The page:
Lead photo: Katy helping Naghmeh zero-in on her first shot ever with a gun. The Umarex .22 cal. Synergis airgun was a great gun for her to learn on.
By: Tom Claycomb
I dare say that all of us have someone(s) that we’d like to get into shooting or hunting. Whether it is a new girlfriend, a daughter, a son, a grandkid, co-worker, or maybe a friend. My wife Katy and I just took our buddy Naghmeh Panahi and her son Jacob shooting last week. It was the first time that either one of them had ever shot a gun.
I can’t even remember what the first gun was that I ever shot, but I was dove hunting at seven years old. I couldn’t even reach the trigger. I had to hold the butt under my arm like granny on the Beverly Hillbillies. Dad would only let me load one shell at a time. I started deer hunting at about nine years old, and by 13 was shooting a 30-06 with the old standby Remington 180 gr. Core-Lokt bullets that kicked like a mule. It’s a wonder that I didn’t flip out of a tree.
The above is all good and worked for me, but what if you have skinny little daughters that you want to get into shooting with you? There might be a better option than starting them off with your elk hunting .338 Win. Mag.
As hunters, we get a lot of co-workers and friends into shooting. Just because they’re adults doesn’t mean that they’re used to heavy recoil and ear cracking reports. Remember to take it easy on them, too. Why not start both kids and adults out on shooting airguns?
They’re quiet, there’s no recoil, and the newbie can totally focus on the basics: controlled breathing, trigger squeeze and proper technique. I think airguns are a great gateway to introduce newbies into shooting and hunting.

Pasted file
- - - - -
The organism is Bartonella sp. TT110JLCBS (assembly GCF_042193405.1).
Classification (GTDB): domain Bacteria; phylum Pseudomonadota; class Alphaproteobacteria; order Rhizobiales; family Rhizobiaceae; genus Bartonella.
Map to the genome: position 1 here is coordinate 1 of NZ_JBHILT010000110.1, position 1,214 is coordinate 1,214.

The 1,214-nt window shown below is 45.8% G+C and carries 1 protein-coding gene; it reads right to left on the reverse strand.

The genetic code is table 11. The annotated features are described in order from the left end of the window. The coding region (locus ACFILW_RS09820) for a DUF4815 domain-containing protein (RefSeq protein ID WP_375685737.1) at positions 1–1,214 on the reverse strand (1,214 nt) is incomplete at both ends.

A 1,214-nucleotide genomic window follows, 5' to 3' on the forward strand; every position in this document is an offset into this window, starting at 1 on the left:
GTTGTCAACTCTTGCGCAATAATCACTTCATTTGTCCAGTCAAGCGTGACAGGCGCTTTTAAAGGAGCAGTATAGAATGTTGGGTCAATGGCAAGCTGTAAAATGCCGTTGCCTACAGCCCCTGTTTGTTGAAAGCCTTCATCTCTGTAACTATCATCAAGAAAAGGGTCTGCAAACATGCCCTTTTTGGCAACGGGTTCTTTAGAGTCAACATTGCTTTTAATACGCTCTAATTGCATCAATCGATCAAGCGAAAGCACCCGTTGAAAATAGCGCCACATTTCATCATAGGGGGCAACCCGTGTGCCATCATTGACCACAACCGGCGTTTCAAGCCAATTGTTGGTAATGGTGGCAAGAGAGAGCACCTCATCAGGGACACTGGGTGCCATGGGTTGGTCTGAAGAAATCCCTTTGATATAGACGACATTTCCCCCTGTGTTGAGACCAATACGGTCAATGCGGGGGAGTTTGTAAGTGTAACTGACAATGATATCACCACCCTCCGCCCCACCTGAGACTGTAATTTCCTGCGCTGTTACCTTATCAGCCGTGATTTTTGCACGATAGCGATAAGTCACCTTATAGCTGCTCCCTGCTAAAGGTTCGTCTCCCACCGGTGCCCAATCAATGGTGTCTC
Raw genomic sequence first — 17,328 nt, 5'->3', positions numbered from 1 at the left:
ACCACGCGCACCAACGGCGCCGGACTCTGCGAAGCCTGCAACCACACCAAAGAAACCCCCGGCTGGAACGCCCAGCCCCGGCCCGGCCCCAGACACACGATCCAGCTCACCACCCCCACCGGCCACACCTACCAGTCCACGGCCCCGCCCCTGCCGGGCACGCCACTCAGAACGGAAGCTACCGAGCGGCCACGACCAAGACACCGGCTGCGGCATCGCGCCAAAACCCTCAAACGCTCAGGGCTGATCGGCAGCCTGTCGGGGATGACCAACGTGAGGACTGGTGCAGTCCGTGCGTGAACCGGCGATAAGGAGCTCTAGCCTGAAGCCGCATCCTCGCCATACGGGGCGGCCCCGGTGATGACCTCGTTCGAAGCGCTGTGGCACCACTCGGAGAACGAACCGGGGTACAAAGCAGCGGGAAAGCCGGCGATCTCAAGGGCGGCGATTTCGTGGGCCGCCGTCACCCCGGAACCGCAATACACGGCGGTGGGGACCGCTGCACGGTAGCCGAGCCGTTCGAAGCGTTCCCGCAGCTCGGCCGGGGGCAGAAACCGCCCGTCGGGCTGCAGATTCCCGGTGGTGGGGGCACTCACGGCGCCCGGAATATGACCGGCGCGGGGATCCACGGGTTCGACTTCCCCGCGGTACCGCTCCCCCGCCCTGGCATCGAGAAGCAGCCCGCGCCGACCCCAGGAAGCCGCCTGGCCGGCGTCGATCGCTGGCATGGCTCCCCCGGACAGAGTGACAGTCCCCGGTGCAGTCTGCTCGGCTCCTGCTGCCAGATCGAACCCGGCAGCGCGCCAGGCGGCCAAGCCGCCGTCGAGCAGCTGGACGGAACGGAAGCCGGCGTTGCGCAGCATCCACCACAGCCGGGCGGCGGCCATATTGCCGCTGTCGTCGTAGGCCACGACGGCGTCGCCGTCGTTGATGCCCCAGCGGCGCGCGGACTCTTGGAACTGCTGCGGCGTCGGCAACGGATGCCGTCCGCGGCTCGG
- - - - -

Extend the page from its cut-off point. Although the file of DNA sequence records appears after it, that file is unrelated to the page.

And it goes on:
I conduct Airgun 101 seminars a few times a year, and last year, while conducting two Airgun 101 seminars at the Safari Club International Convention in Reno, it hit me. Airguns are a great way to introduce your grandkids and kids into shooting/hunting. And I billed the seminars as such.
If you do it right, hopefully your kids will love hunting and shooting as much as you do. Start off slow and gentle. This applies for getting your wife into shooting/hunting, too. Same principles.
Ok, I hate to break it to you, but guys, most of you are mental midgets. Your wife may go with you when you’re dating, but if you’re too rough on her, she’s done. She’s doing it because she loves you and wants to be with you. Save the eating pickled pigs feet and Rambo stuff for when you’re out with your buddies. Same with your kids. Do your Bataan Death March stuff for when you’re by yourself.
If you’re the daddy of daughters, they may never want to kill stuff. Don’t panic. Just take them shooting. Sig Sauer makes a ton of cool airgun targets. Air Pyramid makes some exploding golf balls (actually, they’re a plastic ball filled with something resembling baby powder). Get some Birchwood Casey Shoot NC targets. I’m the daddy of all daughters, and I don’t think they’ll ever hunt with me. Who cares, we have a blast shooting together.
As a kid, all we had to shoot were glass bottle thrown into a creek, old TVs or headlights out of old cars thrown in the gully.